Why is inflammation a good thing inflammation brings different types of cells to the infected area and localize the infect in that place so it does not spread
Why are so different about superantigens superantigens are able to produce T cells without the CD4 binding complex to the major histocompatibility complex and allows different T cells to be activated
What is Inter-Lukins 2 it is a type of cytokin which induces a strong inflammatory response
Too much inter-lukin 2 will lead to what Toxic shock syndorm (TSS) which could lead to organ failure and death due to the over inflammation
Enterotoxigencin produce what and give an example of a bacteria they produce enterotoxins which are exotoxin and and example is our friend Stapholococcus aureus
what is the percentage of people that have stapholococcus aureus in their nose 20-50%
Stapholococcus aureus and Stapholococcus epidermites are present in what parts of our body present on the skin
What are the percentage of the people who have Stapholococcus aureus in their nose for it to be producing exotoxins 20-50% of the people, Stapholococcus aureus matures over time
Is Stapholococcus aureus heat stable No its heat unstable where above 60˚C it dies and below 7˚ C it dies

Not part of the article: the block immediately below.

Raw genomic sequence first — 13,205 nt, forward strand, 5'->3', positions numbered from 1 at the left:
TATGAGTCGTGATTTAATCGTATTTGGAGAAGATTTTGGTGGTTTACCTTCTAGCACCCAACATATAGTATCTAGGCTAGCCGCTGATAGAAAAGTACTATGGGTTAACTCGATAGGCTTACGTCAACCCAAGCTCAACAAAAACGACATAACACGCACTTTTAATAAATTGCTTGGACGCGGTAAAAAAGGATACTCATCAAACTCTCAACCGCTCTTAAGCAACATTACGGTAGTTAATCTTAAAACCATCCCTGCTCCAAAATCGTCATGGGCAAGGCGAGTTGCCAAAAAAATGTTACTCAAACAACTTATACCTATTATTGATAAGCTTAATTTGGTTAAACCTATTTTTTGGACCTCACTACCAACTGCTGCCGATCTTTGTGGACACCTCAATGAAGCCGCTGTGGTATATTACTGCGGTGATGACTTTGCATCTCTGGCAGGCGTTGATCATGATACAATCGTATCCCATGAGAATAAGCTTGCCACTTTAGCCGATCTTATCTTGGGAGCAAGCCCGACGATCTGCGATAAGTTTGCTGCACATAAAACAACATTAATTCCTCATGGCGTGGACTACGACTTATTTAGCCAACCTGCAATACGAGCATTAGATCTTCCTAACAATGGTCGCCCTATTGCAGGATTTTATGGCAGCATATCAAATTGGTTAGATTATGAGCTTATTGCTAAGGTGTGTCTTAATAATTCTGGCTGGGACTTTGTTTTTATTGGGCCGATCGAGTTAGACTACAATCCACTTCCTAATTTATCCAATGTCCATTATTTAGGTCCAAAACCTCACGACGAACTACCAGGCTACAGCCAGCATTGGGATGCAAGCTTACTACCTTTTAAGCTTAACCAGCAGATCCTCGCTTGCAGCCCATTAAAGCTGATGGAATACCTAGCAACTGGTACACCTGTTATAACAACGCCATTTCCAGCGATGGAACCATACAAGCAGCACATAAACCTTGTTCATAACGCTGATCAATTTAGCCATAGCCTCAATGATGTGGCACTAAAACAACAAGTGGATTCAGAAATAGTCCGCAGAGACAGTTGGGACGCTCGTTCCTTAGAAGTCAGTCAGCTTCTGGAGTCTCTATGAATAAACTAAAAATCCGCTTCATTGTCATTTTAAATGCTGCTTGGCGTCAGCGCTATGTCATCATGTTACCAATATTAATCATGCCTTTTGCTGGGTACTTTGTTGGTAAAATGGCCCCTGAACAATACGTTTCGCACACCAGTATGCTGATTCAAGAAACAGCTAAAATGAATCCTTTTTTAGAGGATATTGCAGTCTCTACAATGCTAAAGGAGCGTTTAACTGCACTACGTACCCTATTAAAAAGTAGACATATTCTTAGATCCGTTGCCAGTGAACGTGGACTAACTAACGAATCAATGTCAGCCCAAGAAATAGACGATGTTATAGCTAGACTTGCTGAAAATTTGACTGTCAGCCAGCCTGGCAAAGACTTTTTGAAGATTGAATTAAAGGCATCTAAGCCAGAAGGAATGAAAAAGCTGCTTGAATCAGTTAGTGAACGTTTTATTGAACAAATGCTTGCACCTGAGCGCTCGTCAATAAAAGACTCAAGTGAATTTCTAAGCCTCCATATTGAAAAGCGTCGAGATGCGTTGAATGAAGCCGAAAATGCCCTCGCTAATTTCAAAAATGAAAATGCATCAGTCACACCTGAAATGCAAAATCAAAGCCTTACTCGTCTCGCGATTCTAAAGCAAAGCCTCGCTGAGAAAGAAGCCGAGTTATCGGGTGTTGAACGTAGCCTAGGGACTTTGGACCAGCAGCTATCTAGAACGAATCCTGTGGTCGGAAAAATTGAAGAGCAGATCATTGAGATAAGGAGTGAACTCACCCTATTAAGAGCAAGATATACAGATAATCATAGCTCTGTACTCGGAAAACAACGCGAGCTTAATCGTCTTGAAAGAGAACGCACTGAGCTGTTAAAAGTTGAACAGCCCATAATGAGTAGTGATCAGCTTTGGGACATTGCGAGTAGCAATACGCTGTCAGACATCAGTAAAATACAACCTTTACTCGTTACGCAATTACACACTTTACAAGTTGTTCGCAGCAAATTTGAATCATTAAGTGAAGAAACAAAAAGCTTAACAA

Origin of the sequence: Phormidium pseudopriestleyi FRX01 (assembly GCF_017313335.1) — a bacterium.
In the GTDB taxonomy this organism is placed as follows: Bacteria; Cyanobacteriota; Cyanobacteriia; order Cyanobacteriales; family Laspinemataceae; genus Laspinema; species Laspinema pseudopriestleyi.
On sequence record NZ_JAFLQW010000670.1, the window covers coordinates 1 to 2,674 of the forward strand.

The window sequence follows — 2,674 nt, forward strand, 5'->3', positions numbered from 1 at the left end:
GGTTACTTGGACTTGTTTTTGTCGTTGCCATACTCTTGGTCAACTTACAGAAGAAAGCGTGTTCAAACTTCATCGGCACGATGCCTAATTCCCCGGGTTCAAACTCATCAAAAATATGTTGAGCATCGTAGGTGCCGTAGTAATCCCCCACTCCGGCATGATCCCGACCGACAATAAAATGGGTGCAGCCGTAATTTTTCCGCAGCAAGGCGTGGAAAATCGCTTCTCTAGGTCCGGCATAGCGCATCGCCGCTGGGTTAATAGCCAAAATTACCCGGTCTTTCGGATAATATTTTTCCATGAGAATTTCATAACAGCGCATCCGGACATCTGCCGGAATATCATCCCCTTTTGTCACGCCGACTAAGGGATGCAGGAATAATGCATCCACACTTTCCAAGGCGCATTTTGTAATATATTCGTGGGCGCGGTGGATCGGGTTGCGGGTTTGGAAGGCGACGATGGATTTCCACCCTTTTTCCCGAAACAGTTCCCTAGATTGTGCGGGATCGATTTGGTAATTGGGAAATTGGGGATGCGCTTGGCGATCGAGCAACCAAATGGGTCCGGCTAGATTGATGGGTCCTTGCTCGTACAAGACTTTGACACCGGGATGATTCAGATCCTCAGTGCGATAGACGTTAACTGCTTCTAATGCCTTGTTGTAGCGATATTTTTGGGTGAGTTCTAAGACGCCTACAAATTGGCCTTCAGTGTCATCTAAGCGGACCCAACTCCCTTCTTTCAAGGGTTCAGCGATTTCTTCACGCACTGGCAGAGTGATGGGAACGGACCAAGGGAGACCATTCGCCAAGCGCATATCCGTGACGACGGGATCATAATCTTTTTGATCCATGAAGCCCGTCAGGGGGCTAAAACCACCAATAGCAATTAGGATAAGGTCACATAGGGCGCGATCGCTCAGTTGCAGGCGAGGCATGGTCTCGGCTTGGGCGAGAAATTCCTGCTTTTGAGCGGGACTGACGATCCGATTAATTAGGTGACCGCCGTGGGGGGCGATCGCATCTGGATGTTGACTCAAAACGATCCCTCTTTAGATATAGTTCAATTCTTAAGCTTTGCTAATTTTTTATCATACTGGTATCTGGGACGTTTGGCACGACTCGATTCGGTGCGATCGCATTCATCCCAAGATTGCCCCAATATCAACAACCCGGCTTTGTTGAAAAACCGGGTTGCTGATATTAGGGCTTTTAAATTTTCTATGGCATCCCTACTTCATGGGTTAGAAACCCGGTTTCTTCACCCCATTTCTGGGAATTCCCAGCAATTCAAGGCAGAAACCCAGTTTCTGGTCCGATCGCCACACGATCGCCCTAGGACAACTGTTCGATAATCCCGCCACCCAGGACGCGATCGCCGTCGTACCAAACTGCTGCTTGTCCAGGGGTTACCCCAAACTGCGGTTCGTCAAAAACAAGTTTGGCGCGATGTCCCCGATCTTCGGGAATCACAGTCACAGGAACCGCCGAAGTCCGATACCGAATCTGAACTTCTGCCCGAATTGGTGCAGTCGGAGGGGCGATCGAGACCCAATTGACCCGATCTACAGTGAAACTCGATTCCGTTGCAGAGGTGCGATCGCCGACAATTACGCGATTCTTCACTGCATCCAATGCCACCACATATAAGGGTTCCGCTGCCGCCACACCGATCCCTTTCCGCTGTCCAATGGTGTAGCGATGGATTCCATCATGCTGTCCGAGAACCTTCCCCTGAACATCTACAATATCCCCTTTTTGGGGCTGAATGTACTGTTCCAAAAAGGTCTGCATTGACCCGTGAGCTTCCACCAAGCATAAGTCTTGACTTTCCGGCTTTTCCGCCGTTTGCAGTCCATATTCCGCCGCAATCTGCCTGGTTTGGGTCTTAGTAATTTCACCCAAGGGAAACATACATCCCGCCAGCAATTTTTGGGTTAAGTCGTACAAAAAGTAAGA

Endotons like liposaccharide (LPS) in gram negative bacteria bind to what type of CD? they bind to CD14
Could we have endotoxin and superantigen activated at the same time what is the term called its called Synergistic effect , and For sure, superantigens activate many helper T cell one of which has the unique receptor and co receptor that could bind to CD14 and the endotoxins could be activated
Is both a superantigen and endotoxin are both activated what is the percentage of the two toxins MUCH greater than the sum of both of them combined
Strepotococcus pyogens what disease does it cause it causes step throat
Compare step throat in children and adults the main difference is that in adults most step throat cases are due to a virus while in children its due to steptococcus pyogens
When it comes to Stapholococcus pyogens what are Reservior defined as Reservoirs are people that have Stapholococcus pyogens but dont have any symptoms due to it not being mature enough and overtime the strain changes and become treating
What are the virulence factors for Stapholococcus pyogens? Capsule, Hyalurondiase, Streptokinase, and M protein
What is unique about the virulence factors of Stapholococcus pyogens if you remove one you dont prevent pathgenicity
Capsule is one type of virulence factor what does it due it evades the host immune system especially phagocytosis